“Commander,” Hawke repeated. They had reached the doors to the entrance hall, which Lyna pulled open. “I can’t do this alone. I don’t have anyone else to turn to. Please.”
“Do you understand what you ask of me?” Lyna turned to Hawke, meeting her eyes with a small frown. She froze, brows furrowing in sudden uncertainty. “The Chantry has no love for me or for my order. If I help you, it could mean a war.”
Hawke followed her across the hall and up one of the side staircases. Lyna’d had the old paintings that lined the hall removed years ago and returned to Nathaniel Howe’s surviving family. Alistair sometimes complained that the bare walls were impersonal, but even ten years after the Mother’s siege, much of the Grey Wardens’ income went towards repairing the walls and better equipping the keep to house its new occupants, with little left over to put towards décor. Recently she had had several of the old guest quarters converted into war rooms, and she led Hawke to the largest of these, shutting the door firmly behind them.
“In case you haven’t noticed,” Hawke said dryly, “it’s already war. Ferelden’s own Circle has rebelled. So have countless others, even Val Royeaux. The templars are fighting for control wherever they think they can take it. If they suspect you’re harboring apostates, and technically you are, it’s only a matter of time.”
The room contained an oblong table and several wooden chairs, but neither of them sat. Hawke faced Lyna, arms crossed; Lyna paced the length of the room deliberately. Each wall bore several maps: many of Ferelden, one each of Orlais and Nevarra, others of Rivain and Antiva, the Anderfels, the Free Marches. She paused in front of one showing northeast Ferelden—Denerim, Amaranthine, and the treacherous coast between them.
“I can’t take a political stance.” Lyna clasped her hands behind her back, staring hard at the map. “The Wardens cannot openly oppose the Chantry. If I did, I’d be putting my entire order at risk for retribution. I am sorry.”
Hawke looked… surprised, Lyna thought, turning just enough to watch her. She supposed Hawke had been certain she would want to help a comrade, a friend. Well, she was right; just thinking about what the templars would do, or what they might already have done, made her gut feel hollow with rage—and the more she thought, the more it made her field of vision sharpen, made her want to find the people who held Anders and tear them apart with her own hands—
In the corner of her vision, Hawke sank into a chair, staring at her. “You really won’t help me?”
Her eyes focused on Amaranthine, marked on the map by a roughly-drawn shield, quarterly divided, emblazoned with a bear facing dexter. “No,” she sighed. “I cannot.”
There was an unsteady silence for several seconds, filled only by the faint murmur of Hawke’s breathing. Lyna felt her watching, but did not look—not until the woman shot to her feet and rounded the table to where Lyna stood. “You know,” she snapped, “I’ve had a lot of trouble understanding how you Grey Wardens work. Everyone seems to believe you’re noble and self-sacrificing, which is funny because the few Wardens I’ve actually met have been perfectly happy to sacrifice others to protect themselves and their dirty little secrets.” Her voice progressively rose, and she stopped well within arm’s reach of Lyna, hands clenched at her sides. “And here you are—do you even care that one of your own men is facing a fate worse than death? For a group that doesn’t involve itself in politics, you do an awful lot of them, do you know that?”
Lyna faced her and planted her feet, feeling a flash of indignation and rage. “You know nothing of me,” she said through tight lips, “or of my order. Every one of us has made great sacrifices in the name of a far greater good. You are not meant to understand how.”
“Let me understand one thing, at least.” Hawke gave no ground, but her voice cracked when she spoke. “Tell me how in the Void letting him be made Tranquil serves the greater good.”
That, Lyna thought, was one of too many things she could not explain to Hawke fully. Although the Grey Wardens fell outside of the Chantry’s control, they still needed its cooperation. They needed lyrium for their mages and rituals; they needed assurance that no templars would pursue Grey Warden mages. They needed freedom from the Chantry’s scrutiny, lest its agents discover why the order kept its secrets so close. For the Grey Wardens to take a side was to risk all of this, and surely, this was more important than one life, no matter whose it was.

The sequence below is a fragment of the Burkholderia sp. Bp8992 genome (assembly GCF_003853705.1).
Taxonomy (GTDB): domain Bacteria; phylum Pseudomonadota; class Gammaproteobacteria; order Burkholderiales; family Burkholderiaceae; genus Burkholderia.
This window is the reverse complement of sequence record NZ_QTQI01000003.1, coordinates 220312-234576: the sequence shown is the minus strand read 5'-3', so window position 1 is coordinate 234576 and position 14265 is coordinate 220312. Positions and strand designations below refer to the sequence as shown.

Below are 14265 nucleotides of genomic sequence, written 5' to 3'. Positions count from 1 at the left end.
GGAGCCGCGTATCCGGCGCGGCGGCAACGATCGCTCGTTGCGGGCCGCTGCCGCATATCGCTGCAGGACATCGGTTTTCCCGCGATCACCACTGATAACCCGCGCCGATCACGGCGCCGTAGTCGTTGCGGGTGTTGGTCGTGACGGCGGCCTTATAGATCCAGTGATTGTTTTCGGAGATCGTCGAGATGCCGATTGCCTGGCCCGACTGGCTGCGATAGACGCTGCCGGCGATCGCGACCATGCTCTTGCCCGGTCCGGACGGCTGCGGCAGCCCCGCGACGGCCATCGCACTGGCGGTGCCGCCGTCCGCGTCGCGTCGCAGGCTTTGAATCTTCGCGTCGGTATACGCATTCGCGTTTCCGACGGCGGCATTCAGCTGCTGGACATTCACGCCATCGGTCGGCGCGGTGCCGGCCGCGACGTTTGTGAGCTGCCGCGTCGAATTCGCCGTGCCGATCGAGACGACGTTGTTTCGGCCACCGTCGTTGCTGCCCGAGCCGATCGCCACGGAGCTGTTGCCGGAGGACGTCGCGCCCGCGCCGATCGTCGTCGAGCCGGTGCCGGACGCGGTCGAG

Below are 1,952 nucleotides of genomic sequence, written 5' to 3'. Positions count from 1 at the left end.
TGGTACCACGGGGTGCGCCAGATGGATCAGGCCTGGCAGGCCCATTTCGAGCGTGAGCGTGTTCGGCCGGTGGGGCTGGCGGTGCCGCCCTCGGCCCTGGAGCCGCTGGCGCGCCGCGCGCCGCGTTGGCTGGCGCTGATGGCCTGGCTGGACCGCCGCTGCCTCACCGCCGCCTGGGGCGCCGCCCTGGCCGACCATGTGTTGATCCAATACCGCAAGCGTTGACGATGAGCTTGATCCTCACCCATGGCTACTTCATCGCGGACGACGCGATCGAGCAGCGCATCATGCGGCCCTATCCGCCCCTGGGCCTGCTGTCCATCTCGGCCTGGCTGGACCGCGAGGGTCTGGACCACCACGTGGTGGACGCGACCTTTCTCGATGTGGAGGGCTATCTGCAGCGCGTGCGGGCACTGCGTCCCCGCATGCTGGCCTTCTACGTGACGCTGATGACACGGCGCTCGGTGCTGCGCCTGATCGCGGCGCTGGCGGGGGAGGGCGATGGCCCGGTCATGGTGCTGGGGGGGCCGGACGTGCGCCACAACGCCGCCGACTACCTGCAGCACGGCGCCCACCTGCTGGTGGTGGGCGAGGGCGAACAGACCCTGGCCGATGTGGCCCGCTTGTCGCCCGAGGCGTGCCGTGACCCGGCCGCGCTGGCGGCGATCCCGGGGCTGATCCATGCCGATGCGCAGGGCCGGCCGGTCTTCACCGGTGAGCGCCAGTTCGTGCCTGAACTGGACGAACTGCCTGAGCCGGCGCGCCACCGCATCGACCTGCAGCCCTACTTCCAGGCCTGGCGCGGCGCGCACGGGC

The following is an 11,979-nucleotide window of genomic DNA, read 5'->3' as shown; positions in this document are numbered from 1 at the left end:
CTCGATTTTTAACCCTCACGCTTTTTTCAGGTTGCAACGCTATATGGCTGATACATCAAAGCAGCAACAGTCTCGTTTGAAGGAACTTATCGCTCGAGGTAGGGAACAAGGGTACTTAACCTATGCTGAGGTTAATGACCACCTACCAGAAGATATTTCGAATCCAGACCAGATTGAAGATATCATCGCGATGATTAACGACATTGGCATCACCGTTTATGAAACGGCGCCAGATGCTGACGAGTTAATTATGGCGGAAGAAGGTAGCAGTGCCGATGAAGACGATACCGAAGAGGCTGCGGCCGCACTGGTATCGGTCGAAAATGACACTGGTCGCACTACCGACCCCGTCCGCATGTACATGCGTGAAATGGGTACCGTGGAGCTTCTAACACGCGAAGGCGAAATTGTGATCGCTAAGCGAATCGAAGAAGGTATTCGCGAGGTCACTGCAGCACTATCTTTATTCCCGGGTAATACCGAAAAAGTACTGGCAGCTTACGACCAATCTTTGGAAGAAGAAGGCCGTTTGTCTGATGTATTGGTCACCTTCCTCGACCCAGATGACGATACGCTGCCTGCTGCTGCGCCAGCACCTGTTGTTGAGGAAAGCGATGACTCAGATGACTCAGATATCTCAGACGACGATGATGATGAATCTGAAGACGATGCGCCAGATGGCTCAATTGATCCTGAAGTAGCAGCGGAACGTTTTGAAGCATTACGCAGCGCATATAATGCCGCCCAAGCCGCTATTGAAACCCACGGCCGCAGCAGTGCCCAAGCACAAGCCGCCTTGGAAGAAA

Somewhat bitterly, she mused that Hawke was right—it was all politics. She detested that.
“The Grey Wardens must survive,” she said at last. “The templars match our strength ten to one at least, and in this matter, they will permit no dissent. If I oppose them, I risk the entire order—in Ferelden, in Orlais, even in the Anderfels.”
Hawke’s lips formed a tight, jagged line. “And without the Wardens, we’d have no chance against another Blight. But how long until they decide to take that risk?” She narrowed her eyes. “What happens when the templars decide they’re tired of letting you recruit mages? What happens when they find out you use blood magic?”
Lyna’s eyes narrowed in return. “They won’t.”
“Do you really think you can hide that from them forever?”
“Why not? Will you walk into Denerim and tell them?”
“Well, I suppose that would be stupid.” For just a moment, Hawke’s lips curved into a smirk, but her levity was short-lived. “Commander, you can’t avoid this forever. If you don’t act, you’re only prolonging the inevitable. You should strike now when you can, please—”
“I am sorry, Hawke. I cannot do this.”
A silent moment passed, in which Hawke’s mouth opened and closed once.
“I can’t imagine why I thought you would.” Her voice was quiet again, but anger still burned in it. Lyna could hear it quake even as the woman slid back into her chair. “He hated the Wardens, you know, but he said you were his friend, at least in the beginning. He said you even killed a templar to save him.”
She had, all those years ago, in the first month or two that they had known each other—a templar who had tried to take Anders back after his Joining. It had taken months to smooth over her relationship with Knight-Commander Greagoir, but hadn’t it been worth it, to ensure that those under her command were safe?
What good were her politics if they left her unable to give that assurance?
“Why did Isabela send you to me?” she asked on impulse.
Hawke raised an eyebrow. “She said… you’d be sympathetic. That Madam Sanga at the Pearl had apostates sent to you if they were willing.”
“Is she somewhere safe?”
“Safer than you or I,” Hawke shrugged. “Probably still at sea—I asked her to take the rest of our friends and lay low.”
The Dread Wolf take them all, Lyna thought. “Wait here.”
“Why?” Frowning suspiciously, Hawke leaned forward as if to stand again. “Where are you—?”
“Wait here.” Lyna left the room, shutting the door firmly behind her.